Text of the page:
Biden signed $ 10 billion in mortgage assistance for homeowners. How do you get the money?
The latest COVID relief plan signed by President Joe Biden is reserving billions of dollars for homeowners struggling to make mortgage payments and other bills related to owning a home.
More than 10 million Americans are currently behind on their mortgages and feel “housing insecurity,” according to census data. If you are in this group and have been accumulate debts, how do you claim part of the money?
It will likely take several months for the funds to reach those who need them, in large part because of the way they are disbursed, experts warn.
How to get relief
Recent $ 1.9 Trillion Pandemic Rescue Program Now Paying stimulus checks up to $ 1,400 includes nearly $ 10 billion in direct financial assistance to help homeowners pay not only their mortgages, but also taxes, utilities, insurance, and homeowner’s association dues.
The money, officially called the Homeowners Assistance Fund, will be distributed to states based on a formula that takes into account unemployed residents as well as late mortgage payments and foreclosures, according to the National Council of Landlord Agencies. state housing.
You are entitled to relief if you own your home and have a loan with a principal balance equal to or less than the compliant loan limits set by Fannie Mae and Freddie Mac, the government-sponsored mortgage giants who buy or guarantee most US home loans. The 2021 loan limit in most parts of the United States is $ 548,250.
The money will be channeled to cash-strapped borrowers through state housing agencies. At least 60% of state grants must go to homeowners whose incomes do not exceed the local median income or the national median income, whichever is greater.
Getting money can take time
Russell Graves, executive director of the National Foundation for Debt Management, a multi-state housing counseling agency, said he didn’t expect the funds to be available until early 2022.
“There are so many other things that go through these agencies: rent assistance, different types of pandemic assistance,” Graves said. “Frankly, we have never invested so much money in housing in history. The numbers are staggering. “
The owners need help. The last US census Household pulse survey shows that 7.4% of adults – about 10.1 million people – are not up to date with their rent or mortgage payments and have “little or no confidence” that they will be able to pay rent or next month’s mortgage on time.
While waiting, patience will be the key
Graves recommends that homeowners in need call their lenders or their departments – the companies that handle loans and send out statements – to discuss options, including starting or extending forbearance.
Forbearance allows you to defer your mortgage payments without getting slammed by late fees or hurting your credit score. (Haven’t seen your score for a while? Today you can easily check your credit score for free.)
Those with federally guaranteed loans – about 70% of America’s mortgage population – have been able to apply for forbearance in the pandemic. Deferred payments are usually added at the end of the mortgage term. The registration window for the abstention was recently extended and now ends June 30.
If you’re in the other 30%, you don’t have the same flexibility, says Graves. He suggests calling a housing counseling agency approved by the Department of Housing and Urban Development (HUD). Congress provided $ 100 million for these agencies to help homeowners.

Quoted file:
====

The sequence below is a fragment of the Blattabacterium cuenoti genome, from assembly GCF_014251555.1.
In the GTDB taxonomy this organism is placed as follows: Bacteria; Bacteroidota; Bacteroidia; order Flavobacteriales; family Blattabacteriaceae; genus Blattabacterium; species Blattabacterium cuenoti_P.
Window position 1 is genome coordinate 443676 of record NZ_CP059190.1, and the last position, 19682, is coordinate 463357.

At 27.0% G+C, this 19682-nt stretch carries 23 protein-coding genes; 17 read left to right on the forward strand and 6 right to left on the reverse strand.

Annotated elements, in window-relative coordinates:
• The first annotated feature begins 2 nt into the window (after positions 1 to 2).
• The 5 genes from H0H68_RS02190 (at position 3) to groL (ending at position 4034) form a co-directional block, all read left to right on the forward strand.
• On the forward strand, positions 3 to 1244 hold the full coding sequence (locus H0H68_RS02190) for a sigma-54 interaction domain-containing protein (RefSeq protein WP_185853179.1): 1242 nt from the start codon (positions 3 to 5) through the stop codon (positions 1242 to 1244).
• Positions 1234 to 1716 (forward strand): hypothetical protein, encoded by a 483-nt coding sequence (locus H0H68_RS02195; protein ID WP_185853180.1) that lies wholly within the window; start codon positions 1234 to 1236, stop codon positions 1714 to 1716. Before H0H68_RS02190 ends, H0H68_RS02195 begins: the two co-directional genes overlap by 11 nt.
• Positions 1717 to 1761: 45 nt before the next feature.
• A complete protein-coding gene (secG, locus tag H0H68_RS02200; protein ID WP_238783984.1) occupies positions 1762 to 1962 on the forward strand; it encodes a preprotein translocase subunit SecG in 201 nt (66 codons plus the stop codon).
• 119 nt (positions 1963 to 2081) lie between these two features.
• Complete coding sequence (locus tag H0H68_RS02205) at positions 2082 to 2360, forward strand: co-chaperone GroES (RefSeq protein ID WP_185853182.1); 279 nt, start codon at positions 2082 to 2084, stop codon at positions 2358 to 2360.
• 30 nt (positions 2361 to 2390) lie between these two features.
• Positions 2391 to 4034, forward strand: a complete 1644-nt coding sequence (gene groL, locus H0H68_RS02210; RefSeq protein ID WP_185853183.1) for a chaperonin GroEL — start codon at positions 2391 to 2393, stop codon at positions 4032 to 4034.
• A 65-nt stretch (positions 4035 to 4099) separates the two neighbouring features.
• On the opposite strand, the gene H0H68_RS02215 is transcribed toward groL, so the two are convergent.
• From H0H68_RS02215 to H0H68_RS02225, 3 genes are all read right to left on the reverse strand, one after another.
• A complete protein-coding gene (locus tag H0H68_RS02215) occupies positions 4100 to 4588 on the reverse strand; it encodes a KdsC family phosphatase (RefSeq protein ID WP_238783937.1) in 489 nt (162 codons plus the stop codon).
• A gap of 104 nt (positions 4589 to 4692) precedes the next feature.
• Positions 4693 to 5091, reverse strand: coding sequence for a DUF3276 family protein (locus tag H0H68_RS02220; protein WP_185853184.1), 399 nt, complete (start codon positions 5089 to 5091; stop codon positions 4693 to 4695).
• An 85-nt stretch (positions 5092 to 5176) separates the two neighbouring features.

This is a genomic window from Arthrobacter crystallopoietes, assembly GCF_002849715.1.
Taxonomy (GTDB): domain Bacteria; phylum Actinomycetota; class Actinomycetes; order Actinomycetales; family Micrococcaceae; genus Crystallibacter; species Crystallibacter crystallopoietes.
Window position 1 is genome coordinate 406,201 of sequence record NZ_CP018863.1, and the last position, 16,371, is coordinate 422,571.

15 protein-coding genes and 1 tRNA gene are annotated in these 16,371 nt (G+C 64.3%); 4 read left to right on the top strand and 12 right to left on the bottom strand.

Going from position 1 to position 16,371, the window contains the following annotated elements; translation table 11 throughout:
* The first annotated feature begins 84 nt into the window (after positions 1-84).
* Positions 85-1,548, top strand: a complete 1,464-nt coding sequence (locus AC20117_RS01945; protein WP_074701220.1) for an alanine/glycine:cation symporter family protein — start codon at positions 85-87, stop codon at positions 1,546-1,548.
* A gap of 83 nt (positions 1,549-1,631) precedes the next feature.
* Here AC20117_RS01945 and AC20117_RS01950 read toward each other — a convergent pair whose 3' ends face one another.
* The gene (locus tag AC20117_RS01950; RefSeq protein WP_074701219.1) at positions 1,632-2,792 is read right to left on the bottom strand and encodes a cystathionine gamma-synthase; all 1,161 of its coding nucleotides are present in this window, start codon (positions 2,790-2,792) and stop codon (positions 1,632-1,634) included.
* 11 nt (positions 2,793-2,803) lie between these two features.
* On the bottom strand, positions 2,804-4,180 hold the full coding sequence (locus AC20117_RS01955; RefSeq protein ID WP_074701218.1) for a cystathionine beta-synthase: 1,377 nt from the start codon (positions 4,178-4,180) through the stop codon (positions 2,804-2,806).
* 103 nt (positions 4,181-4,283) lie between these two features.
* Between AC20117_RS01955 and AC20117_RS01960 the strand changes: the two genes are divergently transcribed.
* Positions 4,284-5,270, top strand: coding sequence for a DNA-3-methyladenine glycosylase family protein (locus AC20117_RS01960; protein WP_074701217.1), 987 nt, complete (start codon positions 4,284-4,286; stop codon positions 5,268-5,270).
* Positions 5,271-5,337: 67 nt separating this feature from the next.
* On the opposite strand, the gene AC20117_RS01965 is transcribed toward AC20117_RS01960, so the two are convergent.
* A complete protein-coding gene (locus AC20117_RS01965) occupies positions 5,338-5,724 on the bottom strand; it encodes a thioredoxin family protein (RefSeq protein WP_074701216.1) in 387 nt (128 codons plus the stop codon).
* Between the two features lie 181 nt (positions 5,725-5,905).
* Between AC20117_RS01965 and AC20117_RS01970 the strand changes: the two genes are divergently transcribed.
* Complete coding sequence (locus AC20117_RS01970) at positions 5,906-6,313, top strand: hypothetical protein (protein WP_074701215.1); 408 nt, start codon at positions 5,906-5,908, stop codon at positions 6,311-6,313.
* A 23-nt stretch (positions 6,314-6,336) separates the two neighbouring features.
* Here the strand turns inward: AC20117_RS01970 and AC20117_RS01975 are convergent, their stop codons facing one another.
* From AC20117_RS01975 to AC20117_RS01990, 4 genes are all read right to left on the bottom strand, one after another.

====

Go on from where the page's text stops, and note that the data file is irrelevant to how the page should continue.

Refinancing Can Be Your Cure
Another possible remedy for the crushing housing expenses is to refinance your mortgage, if you haven’t already.
Mortgage rates remain historically low, so mortgage technology and data provider Black Knight recently reported that 11.1 million homeowners are still in a good position to refinance – and are cutting their monthly mortgage payments by an average of $ 277.
But you’ll need to determine whether you’re likely to stay in the house long enough for the savings to pay off more than the closing costs of the new loan, which typically range between 2% and 5% of your loan amount.
If the math doesn’t work, forbearance and Homeowner Assistance Fund money can give you the relief you need.
Hopes for a smooth mortgage assistance process
Graves says the closest example of the new mortgage assistance program was an Obama-era plan created in response to the Great Recession. The Hardest Hit Fund was designed to help states hardest hit by the subprime lending crisis.
The federal government also channeled the funds through each state’s housing agency. But there were challenges.
“It was done by states in spurts. There were a lot of states that started very slowly and stumbled on themselves because it was new,” Graves said.
He hopes the rollout will be smoother this time: “As it is similar, there should be institutional knowledge in each of these state housing finance agencies so that they can take their original programs and adapt them to the current environment. “
What if you need help right away?
If your housing expenses are piling up and taking a toll on your budget, there are ways to give yourself financial leeway now, long before any help comes your way.
If you used credit cards for most of your purchases during the pandemic and you see interest charges escalating, you can replace those expensive balances with just one. debt consolidation loan at a lower interest rate.
Take an inventory of your streaming services or whatever monthly subscription you might not be using – and say goodbye. Also, download a free browser extension who will be looking for coupons and better prices every time you shop online.